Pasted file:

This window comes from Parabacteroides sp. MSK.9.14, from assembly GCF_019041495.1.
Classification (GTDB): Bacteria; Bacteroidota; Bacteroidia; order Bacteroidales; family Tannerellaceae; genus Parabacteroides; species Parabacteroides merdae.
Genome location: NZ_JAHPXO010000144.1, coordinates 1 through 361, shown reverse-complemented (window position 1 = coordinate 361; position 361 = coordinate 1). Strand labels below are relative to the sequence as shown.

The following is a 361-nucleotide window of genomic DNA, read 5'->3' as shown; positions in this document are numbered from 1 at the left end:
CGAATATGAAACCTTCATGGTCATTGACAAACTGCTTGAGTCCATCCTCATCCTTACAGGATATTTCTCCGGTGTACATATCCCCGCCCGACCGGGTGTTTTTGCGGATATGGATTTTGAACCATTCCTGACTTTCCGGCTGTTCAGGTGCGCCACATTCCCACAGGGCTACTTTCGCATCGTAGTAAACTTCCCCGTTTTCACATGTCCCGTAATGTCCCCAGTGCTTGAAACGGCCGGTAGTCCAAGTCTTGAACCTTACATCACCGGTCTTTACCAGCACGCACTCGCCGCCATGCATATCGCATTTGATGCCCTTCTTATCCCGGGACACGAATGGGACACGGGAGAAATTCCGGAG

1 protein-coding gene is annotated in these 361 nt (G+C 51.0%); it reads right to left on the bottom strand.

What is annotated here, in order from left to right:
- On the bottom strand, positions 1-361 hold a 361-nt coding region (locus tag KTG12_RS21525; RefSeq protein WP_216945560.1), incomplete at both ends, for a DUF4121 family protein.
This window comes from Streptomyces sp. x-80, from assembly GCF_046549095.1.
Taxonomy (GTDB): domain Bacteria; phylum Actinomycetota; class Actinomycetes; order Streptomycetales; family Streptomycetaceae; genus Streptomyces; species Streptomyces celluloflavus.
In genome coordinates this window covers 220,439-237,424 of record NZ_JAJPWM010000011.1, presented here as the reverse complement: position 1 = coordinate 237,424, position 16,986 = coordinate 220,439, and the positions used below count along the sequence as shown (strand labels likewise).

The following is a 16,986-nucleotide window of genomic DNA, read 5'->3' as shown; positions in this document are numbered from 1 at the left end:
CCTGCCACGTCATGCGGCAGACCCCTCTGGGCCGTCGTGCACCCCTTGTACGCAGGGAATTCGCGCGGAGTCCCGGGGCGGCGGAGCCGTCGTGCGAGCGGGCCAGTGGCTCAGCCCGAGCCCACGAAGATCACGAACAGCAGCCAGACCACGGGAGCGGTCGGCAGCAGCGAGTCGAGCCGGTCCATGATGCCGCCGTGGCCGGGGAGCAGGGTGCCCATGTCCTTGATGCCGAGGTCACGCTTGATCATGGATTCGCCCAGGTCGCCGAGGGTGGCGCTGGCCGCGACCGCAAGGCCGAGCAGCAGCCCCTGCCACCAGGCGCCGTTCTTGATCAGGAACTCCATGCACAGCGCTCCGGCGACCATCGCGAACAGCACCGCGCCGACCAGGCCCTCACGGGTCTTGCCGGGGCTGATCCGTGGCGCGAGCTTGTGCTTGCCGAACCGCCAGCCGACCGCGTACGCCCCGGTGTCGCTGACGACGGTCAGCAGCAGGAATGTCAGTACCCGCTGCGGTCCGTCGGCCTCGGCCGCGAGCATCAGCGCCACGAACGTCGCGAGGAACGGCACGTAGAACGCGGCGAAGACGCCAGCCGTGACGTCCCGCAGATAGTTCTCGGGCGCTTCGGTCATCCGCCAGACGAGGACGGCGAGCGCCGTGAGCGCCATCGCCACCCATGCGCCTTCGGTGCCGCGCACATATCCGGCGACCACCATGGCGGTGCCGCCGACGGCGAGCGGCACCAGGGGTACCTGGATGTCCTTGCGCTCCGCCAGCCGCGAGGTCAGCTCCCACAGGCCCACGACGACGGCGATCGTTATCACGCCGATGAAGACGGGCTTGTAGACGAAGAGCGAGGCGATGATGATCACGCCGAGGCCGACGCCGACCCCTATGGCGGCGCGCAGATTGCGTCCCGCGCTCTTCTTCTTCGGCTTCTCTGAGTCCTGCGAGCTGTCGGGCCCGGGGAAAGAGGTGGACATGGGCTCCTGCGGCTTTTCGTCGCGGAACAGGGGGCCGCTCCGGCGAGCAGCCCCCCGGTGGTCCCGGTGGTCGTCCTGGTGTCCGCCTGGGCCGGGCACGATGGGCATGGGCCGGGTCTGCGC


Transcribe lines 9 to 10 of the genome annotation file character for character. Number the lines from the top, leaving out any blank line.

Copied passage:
This window comes from Streptomyces sp. x-80, from assembly GCF_046549095.1.
Taxonomy (GTDB): domain Bacteria; phylum Actinomycetota; class Actinomycetes; order Streptomycetales; family Streptomycetaceae; genus Streptomyces; species Streptomyces celluloflavus.